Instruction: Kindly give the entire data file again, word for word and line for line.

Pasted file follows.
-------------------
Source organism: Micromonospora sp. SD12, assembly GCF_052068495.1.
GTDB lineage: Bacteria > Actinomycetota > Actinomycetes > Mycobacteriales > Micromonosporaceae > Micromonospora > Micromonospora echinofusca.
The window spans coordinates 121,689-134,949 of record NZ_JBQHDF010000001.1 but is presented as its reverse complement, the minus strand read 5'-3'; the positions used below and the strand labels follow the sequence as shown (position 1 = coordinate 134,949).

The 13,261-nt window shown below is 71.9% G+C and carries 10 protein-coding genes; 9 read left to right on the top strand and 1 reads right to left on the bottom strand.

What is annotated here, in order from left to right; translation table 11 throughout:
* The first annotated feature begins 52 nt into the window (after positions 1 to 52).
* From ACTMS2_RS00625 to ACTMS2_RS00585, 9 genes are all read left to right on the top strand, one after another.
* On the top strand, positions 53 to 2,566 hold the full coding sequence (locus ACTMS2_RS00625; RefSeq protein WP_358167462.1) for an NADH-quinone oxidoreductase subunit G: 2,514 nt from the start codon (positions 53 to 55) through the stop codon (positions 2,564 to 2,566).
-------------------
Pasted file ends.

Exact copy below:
Source organism: Micromonospora sp. SD12, assembly GCF_052068495.1.
GTDB lineage: Bacteria > Actinomycetota > Actinomycetes > Mycobacteriales > Micromonosporaceae > Micromonospora > Micromonospora echinofusca.
The window spans coordinates 121,689-134,949 of record NZ_JBQHDF010000001.1 but is presented as its reverse complement, the minus strand read 5'-3'; the positions used below and the strand labels follow the sequence as shown (position 1 = coordinate 134,949).

The 13,261-nt window shown below is 71.9% G+C and carries 10 protein-coding genes; 9 read left to right on the top strand and 1 reads right to left on the bottom strand.

What is annotated here, in order from left to right; translation table 11 throughout:
* The first annotated feature begins 52 nt into the window (after positions 1 to 52).
* From ACTMS2_RS00625 to ACTMS2_RS00585, 9 genes are all read left to right on the top strand, one after another.
* On the top strand, positions 53 to 2,566 hold the full coding sequence (locus ACTMS2_RS00625; RefSeq protein WP_358167462.1) for an NADH-quinone oxidoreductase subunit G: 2,514 nt from the start codon (positions 53 to 55) through the stop codon (positions 2,564 to 2,566).